4) Starscream, Skywarp and Thundercracker from Transformers
When they brought Takara’s Transformers toys to U.S. shores, Hasbro learned a valuable lesson: change a few colors on a figure, slap another name on it and kids will beg their parents for two (or more) of the exact same toy. I couldn’t even tell you whether Starscream, Skywarp or Thundercracker came “first” (although I suspect some commenter will know below).
3) Reverse Flash from Total Justice
Evil twins make for excellent mold re-uses. Professor Zoom, a.k.a. “Reverse
Flash” is an evil counterpart to DC’s famous speedster who wears an identical uniform with the colors inverted, as easy swap for Hasbro’s Total Justice line. ToyFare sponsored a well-known Reverse Flash exclusive figure about ten years ago.
2) Faker from Masters of the Universe
What was I just saying about evil twins? Few repaints are more infamous than “Faker,” the “Evil Robot of Skeletor” who was apparently intended to fool the good guys into thinking he was the real He-Man. Since the real He-Man didn’t have orange hair, didn’t wear an orange version of Skeletor’s armor, didn’t carry an orange Power Sword and, most importantly, wasn’t blue, it seems unlikely even the stupidest Eternian (Ram-Man) would have mistaken Faker for Prince Adam’s well-tanned alter ego. Nonetheless, this goofy repaint has long been a fan favorite and will receive its third incarnation next year as part of the Masters of the Universe Classics line. Don’t think of him as an evil twin–think of him as more of a Bizarro He-Man.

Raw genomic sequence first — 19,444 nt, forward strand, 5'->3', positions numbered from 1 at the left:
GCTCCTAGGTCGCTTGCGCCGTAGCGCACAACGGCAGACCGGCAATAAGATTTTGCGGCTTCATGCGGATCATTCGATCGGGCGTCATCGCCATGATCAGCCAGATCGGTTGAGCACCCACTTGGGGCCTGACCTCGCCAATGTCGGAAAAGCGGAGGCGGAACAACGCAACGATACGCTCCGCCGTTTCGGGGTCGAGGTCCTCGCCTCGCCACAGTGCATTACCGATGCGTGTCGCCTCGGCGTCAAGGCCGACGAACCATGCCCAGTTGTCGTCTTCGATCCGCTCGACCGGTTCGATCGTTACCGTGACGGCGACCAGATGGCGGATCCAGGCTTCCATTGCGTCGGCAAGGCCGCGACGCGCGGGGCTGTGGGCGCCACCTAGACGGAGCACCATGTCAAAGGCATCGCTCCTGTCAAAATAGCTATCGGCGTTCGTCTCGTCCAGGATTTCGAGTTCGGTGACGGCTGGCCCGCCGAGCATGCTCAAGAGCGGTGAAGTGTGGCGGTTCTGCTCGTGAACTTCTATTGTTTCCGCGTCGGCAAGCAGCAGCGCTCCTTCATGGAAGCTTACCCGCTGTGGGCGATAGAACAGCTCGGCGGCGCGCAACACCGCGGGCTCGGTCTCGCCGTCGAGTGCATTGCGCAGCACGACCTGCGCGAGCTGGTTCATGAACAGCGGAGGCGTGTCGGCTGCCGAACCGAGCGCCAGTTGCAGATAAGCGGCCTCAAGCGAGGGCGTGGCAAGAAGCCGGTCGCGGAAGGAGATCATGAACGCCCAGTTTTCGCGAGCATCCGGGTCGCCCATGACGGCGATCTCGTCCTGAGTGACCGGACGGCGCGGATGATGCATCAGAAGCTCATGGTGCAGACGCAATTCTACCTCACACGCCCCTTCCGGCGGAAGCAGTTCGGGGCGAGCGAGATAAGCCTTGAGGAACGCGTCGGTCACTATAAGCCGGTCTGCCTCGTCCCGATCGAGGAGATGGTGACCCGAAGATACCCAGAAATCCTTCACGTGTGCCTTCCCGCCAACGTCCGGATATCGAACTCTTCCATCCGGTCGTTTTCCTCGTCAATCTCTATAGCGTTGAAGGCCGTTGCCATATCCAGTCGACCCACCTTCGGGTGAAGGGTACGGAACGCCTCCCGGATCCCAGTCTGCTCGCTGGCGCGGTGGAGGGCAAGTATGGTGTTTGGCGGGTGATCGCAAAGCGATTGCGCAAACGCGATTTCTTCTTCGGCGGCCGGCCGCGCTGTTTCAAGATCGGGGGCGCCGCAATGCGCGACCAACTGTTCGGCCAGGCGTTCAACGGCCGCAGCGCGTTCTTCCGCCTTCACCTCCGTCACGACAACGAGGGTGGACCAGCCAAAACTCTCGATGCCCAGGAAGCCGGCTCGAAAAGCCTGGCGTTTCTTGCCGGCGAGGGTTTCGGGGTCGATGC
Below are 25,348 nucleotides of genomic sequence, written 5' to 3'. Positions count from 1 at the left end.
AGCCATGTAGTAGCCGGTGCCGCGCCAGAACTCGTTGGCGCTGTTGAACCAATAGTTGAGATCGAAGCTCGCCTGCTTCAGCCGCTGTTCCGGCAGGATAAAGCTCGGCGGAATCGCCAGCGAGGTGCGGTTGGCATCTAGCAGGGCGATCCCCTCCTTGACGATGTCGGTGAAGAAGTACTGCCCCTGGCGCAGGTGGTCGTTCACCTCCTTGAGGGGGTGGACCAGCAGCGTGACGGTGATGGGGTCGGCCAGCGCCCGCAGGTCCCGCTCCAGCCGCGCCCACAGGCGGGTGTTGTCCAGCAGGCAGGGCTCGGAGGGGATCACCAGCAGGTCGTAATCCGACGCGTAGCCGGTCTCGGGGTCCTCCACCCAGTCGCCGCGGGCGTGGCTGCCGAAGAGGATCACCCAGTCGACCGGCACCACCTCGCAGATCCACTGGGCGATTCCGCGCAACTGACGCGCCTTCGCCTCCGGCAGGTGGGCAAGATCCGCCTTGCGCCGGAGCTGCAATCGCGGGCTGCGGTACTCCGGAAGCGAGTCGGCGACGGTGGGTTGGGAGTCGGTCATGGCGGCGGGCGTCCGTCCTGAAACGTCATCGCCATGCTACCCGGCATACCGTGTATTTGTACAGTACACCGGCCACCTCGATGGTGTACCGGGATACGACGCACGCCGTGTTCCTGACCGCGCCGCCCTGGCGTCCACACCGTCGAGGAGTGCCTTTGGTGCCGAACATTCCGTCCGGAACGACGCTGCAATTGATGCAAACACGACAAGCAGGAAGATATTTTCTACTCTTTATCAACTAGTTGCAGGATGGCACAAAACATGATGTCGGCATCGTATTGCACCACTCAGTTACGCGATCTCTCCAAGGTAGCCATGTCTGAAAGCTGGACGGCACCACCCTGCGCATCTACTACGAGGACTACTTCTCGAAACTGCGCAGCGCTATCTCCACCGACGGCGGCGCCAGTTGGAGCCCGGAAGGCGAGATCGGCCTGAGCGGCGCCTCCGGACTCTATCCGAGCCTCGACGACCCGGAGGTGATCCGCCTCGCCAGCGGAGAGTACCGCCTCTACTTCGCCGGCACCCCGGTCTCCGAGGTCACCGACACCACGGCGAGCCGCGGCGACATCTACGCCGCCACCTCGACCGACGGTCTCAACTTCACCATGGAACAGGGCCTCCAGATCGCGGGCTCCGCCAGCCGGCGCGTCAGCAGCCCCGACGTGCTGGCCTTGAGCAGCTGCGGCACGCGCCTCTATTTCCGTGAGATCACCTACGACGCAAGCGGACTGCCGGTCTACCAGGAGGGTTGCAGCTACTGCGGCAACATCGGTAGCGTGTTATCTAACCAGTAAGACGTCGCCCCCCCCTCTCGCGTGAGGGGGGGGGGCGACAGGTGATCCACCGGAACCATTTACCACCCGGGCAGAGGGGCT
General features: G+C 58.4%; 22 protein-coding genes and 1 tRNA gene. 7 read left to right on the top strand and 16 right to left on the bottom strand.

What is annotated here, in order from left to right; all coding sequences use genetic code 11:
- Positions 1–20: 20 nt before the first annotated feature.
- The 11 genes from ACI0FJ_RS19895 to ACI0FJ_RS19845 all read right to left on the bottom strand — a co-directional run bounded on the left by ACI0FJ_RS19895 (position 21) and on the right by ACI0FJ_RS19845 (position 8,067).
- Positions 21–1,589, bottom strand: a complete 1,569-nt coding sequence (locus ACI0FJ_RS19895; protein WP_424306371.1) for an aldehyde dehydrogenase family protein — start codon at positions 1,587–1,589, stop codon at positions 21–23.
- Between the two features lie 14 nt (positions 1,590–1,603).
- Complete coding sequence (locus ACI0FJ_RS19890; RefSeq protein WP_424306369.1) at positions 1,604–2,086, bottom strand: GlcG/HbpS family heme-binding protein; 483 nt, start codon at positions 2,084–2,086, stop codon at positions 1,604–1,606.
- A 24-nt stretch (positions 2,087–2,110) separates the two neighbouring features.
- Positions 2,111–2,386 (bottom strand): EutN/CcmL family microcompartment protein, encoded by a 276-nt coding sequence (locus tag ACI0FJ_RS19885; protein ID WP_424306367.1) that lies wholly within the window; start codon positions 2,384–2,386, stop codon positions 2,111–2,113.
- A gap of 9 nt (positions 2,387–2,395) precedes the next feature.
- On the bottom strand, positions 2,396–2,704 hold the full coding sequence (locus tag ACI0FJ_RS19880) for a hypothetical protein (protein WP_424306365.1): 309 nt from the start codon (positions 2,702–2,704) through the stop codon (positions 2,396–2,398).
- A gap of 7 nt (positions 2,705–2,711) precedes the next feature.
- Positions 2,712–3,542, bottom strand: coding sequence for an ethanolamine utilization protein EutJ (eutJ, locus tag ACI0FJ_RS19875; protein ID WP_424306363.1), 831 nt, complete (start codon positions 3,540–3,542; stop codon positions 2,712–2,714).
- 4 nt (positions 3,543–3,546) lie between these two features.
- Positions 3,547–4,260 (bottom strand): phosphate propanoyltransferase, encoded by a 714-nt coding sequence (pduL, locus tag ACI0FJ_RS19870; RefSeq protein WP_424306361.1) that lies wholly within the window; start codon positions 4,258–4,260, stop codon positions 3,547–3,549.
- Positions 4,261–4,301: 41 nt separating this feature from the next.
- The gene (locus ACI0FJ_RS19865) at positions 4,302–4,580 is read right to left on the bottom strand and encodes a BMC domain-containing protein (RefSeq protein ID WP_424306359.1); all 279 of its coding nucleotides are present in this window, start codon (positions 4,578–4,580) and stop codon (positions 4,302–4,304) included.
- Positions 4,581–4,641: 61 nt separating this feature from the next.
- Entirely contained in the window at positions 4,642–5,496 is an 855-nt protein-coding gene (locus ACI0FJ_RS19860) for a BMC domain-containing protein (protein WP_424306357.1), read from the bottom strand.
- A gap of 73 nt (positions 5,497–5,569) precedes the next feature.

1) Tomax and Xamot from G.I. Joe
It takes some muchos huevos grandes to sell a repaint figure in the exact same package as the original, but that’s what Hasbro did in 1985 with this two-pack. Now, it doesn’t matter which one came first (though I expect, no, demand that a commenter inform me that one was born five minutes before the other according to Joepedia or something); we can’t really say who is the original and who is the repaint. The point is, parents actually paid for two figures who were more or less identical. That said, at least Tomax and Xamot were real twins, making the mold re-use somewhat legit, and they did have some unique sculpting–their sashes faced different directions and their hair was parted differently. Night and day, really. Like Faker, they’ve had a few reissues and resculpts over the years, but their status as glorified repaints of each other remains.